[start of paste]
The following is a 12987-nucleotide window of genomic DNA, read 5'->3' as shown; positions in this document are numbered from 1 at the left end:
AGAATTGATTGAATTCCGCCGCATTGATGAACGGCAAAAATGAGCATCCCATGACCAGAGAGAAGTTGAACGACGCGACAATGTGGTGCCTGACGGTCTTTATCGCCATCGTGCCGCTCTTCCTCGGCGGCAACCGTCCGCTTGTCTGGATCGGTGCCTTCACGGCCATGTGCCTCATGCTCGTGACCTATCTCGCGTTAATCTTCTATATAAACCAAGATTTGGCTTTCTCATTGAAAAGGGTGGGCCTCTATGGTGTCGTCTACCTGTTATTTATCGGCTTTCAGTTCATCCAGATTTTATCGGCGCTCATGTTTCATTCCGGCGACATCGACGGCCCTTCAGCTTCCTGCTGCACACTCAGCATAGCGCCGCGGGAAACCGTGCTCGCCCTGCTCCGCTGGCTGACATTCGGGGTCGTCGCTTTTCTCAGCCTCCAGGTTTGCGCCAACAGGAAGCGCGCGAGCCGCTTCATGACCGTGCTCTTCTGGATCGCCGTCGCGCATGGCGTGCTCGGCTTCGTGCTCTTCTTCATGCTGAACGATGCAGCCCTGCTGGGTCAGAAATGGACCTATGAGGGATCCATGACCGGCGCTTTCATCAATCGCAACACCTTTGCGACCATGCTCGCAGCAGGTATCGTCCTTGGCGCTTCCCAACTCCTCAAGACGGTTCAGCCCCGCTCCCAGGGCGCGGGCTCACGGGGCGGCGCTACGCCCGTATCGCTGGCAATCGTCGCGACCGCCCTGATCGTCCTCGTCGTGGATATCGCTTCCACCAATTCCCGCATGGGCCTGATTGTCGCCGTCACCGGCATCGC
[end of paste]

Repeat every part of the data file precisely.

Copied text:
The following is a 12987-nucleotide window of genomic DNA, read 5'->3' as shown; positions in this document are numbered from 1 at the left end:
AGAATTGATTGAATTCCGCCGCATTGATGAACGGCAAAAATGAGCATCCCATGACCAGAGAGAAGTTGAACGACGCGACAATGTGGTGCCTGACGGTCTTTATCGCCATCGTGCCGCTCTTCCTCGGCGGCAACCGTCCGCTTGTCTGGATCGGTGCCTTCACGGCCATGTGCCTCATGCTCGTGACCTATCTCGCGTTAATCTTCTATATAAACCAAGATTTGGCTTTCTCATTGAAAAGGGTGGGCCTCTATGGTGTCGTCTACCTGTTATTTATCGGCTTTCAGTTCATCCAGATTTTATCGGCGCTCATGTTTCATTCCGGCGACATCGACGGCCCTTCAGCTTCCTGCTGCACACTCAGCATAGCGCCGCGGGAAACCGTGCTCGCCCTGCTCCGCTGGCTGACATTCGGGGTCGTCGCTTTTCTCAGCCTCCAGGTTTGCGCCAACAGGAAGCGCGCGAGCCGCTTCATGACCGTGCTCTTCTGGATCGCCGTCGCGCATGGCGTGCTCGGCTTCGTGCTCTTCTTCATGCTGAACGATGCAGCCCTGCTGGGTCAGAAATGGACCTATGAGGGATCCATGACCGGCGCTTTCATCAATCGCAACACCTTTGCGACCATGCTCGCAGCAGGTATCGTCCTTGGCGCTTCCCAACTCCTCAAGACGGTTCAGCCCCGCTCCCAGGGCGCGGGCTCACGGGGCGGCGCTACGCCCGTATCGCTGGCAATCGTCGCGACCGCCCTGATCGTCCTCGTCGTGGATATCGCTTCCACCAATTCCCGCATGGGCCTGATTGTCGCCGTCACCGGCATCGC